This article reports on the current status of redwater fever in Ireland and how the epidemiology of the disease may be changing.

Methods

Survey design and dissemination

Using the software programme SurveyMonkey (http://www.surveymonkey.com) two questionnaires (one targeted at farmers and one at veterinary practitioners) were designed to obtain information on the number and presentation of clinical babesiosis cases in the preceding 12 months. Further questions referred to perceived changes in the incidence or severity of bovine babesiosis over the last decade as well as the methods commonly used to identify infections. In addition effectiveness of treatment and prophylaxis were assessed. Finally farmers were asked to provide general information on their herd (such as size and type) and their farm (implementation of environmental protection measures and the presence of deer) as well as the first 4 digits of their herd number. These data provided information on the approximate location of the farm without compromising confidentiality. While the questionnaire that was distributed to veterinarians could not deliver actual figures on prevalence, it was used to identify infection ‘hotspots’ in the country. Both questionnaires are provided in the appendix of the online version (Additional files1 and2).

Short advertisements were sent to national farming and veterinary journals and organisations to promote participation in the survey (including the Irish Farmers Journal, Irish Cattle Breeders Federation, Irish Veterinary Journal, Veterinary Ireland and the UCD School of Veterinary Medicine mailing list). In addition, surveys were distributed at three national veterinary conferences. Responses were received between April and September 2013.

Statistical analysis

Using the information provided in the farm survey, herds were categorized into ‘dairy’ (those with 70% or more of all adult animals listed as dairy cows), ‘beef’ (those with 70% or more listed as beef cattle) and ‘mixed’ (where neither beef nor dairy animals predominated). Moreover farms were grouped into four herd sizes with the smallest herd ranging from 1 to 99 animals, followed by 100 to 199 and 200 to 299 cattle. The largest herds comprised 300 head or more. Farms that had experienced cases of bovine babesiosis in the previous 12 months were compared against those that had not using Chi-square analysis. Numbers of animals bought in over this period were compared by Mann Whitney U test. Differences were considered significant at p < 0.05.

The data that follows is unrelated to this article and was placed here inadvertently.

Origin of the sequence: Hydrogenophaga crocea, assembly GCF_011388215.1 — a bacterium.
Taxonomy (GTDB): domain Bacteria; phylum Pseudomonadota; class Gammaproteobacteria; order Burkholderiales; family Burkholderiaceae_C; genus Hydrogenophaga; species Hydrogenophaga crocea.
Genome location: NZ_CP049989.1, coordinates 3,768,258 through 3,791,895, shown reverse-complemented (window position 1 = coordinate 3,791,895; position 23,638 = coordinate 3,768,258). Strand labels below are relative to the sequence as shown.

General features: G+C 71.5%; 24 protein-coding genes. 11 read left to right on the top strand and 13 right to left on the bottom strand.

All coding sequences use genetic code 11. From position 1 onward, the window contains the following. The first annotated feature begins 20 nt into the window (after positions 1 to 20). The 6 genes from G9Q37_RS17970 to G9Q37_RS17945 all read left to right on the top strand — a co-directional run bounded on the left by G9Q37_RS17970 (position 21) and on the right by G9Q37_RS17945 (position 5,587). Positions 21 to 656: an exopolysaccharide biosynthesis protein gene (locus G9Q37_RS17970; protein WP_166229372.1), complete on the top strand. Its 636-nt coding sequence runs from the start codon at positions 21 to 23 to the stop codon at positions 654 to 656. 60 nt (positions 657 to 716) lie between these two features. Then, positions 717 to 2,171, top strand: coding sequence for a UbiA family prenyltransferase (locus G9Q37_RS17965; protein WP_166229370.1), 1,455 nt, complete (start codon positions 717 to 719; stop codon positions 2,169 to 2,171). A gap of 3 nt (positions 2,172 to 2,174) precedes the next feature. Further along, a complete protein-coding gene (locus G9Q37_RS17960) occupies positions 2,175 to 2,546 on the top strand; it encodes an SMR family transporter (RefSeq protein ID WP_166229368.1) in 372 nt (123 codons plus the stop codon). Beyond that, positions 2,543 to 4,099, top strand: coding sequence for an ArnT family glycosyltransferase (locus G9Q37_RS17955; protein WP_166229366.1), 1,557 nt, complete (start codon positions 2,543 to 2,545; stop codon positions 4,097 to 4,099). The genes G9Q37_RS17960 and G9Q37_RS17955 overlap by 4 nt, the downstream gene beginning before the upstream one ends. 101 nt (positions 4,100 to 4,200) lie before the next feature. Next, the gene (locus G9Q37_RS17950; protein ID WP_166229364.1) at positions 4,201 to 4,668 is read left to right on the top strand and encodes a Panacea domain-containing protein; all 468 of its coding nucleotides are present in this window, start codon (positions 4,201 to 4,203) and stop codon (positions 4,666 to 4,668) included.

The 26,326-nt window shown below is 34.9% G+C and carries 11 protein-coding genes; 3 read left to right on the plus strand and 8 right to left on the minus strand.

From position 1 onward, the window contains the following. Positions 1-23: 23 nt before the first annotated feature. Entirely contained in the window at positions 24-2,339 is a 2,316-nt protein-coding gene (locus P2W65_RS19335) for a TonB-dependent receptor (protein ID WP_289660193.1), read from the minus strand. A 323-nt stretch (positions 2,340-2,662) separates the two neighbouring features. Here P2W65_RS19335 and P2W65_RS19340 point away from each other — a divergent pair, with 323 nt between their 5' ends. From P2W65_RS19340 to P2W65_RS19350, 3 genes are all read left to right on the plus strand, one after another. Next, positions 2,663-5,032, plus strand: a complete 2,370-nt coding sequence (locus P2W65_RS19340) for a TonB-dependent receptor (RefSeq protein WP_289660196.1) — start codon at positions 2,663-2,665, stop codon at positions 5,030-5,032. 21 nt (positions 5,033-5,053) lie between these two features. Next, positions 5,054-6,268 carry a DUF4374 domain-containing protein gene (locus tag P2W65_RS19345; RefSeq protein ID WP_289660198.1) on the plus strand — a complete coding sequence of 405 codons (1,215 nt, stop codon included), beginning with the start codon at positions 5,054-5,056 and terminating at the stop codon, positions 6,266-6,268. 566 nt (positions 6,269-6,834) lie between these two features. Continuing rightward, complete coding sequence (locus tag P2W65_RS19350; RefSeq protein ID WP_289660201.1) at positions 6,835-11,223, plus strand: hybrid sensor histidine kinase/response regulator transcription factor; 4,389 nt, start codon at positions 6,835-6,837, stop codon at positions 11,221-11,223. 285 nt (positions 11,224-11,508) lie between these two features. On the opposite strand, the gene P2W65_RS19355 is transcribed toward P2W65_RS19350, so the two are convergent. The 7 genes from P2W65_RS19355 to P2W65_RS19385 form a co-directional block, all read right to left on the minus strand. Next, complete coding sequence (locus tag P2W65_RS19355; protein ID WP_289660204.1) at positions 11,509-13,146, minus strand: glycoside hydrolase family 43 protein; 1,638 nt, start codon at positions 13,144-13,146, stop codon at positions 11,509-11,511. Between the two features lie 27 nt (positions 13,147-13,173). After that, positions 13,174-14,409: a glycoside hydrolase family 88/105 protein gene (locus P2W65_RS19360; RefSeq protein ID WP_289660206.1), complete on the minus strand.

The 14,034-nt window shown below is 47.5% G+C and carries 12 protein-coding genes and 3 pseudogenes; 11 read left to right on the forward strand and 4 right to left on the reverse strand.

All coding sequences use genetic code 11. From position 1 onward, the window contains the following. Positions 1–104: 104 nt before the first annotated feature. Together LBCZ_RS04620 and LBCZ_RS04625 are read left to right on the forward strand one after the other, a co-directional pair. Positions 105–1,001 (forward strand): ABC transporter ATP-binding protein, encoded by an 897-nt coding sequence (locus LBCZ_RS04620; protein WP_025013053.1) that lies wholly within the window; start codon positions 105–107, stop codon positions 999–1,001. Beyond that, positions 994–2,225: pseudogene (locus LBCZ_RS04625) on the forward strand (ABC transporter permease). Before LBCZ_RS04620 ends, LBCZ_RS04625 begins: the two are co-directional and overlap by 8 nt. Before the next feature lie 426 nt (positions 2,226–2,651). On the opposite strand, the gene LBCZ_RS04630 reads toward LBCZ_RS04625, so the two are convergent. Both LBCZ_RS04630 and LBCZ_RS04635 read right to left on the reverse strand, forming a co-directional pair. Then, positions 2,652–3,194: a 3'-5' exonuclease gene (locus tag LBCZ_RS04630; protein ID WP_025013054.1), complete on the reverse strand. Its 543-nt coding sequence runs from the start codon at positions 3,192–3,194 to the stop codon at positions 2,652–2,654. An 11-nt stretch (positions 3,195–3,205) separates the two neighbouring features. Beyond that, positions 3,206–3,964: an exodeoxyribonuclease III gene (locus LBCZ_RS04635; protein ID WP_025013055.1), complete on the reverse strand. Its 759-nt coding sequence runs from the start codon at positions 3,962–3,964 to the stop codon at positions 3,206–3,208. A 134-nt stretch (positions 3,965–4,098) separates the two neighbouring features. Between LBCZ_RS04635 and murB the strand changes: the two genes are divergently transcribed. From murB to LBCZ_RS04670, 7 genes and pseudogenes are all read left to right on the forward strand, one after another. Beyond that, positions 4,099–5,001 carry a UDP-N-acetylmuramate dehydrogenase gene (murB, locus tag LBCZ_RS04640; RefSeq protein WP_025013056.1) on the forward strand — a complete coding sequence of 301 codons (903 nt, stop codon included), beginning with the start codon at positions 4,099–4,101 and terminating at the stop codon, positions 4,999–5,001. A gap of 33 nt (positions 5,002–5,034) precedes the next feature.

Results

Overall incidence of clinical babesiosis

A total of 721 farm responses were received. Using criteria described in the Methods, the majority of responding farms were categorized as ‘dairy’ (83%, n = 599) and 16.5% as ‘mixed’ (n = 119). Only three farms qualified as ‘beef farms’. The total number of cattle on all surveyed farms was estimated to be about 156,578.Overall 33 respondents (4.6%) had experienced cases of clinical babesiosis on their farms in the previous 12 months. With a total of 91 redwater cases, the estimated incidence rate was 0.06%. Cases were reported country-wide (Figure 1a) with no obvious foci of infection. The only possible exception to this was an area on the southwest coast where several farms reported incidences of 4 to 6%. Most responses were received from the south and the east of the country, where cattle farmers, particularly those involved in dairy, are concentrated. Coverage of the west and the north where beef and sheep farming predominate, was scantier.In total 142 veterinary practitioners participated in the survey. Responses were received from all counties in Ireland but one (Waterford) (Figure 1b). The numbers of cases attended by each veterinarian ranged widely across the country (0 to 50) with most cases occurring in counties on the west coast and east of the River Shannon. The average case rate overall was approximately 10 per veterinary practitioner.
Figure 1

Geographical distribution of clinical babesiosis cases as reported by (a) farmers and (b) veterinary practitioners in the present survey and (c) in surveys carried out by Gray and Harte [19] (reproduced with kind permission of the Irish Veterinary Journal). 1a: The unit of representation is a District Electoral Division, colours indicate the number of cases that occurred on each farm in the last 12 months; 1b: Colours indicate the average number of cases attended by each veterinarian in the last 12 months, n indicates the number of responses per county; 1c: Figures in brackets represent percentage incidence according to the farm survey and Taylor[26], circles and triangles represent clinical babesiosis cases treated by veterinary practices (open circles: <100 cases per year, triangles: 100–300 cases per year; closed circles: >300 cases per year).

Twenty-three percent of farmers and 62% of veterinarians found that the number of babesiosis cases had decreased in the last 10 years. Only a very small number of respondents (2.6% of farmers and 6.5% of veterinarians) reported an increase in cases over the same period of time. The remainder either felt that there was no change (33% of farmers, 14% of veterinarians) or they did not know (41% of farmers and 17% of veterinarians).

Characteristics of farms with and without babesiosis cases

There was no difference in size between farms that had experienced babesiosis cases in the last 12 months and those that had not (Table 1). Over this time period, farms had bought in 5.3 animals on average. This number was considerably, though not significantly, lower in farms with cases than in farms without cases.
Table 1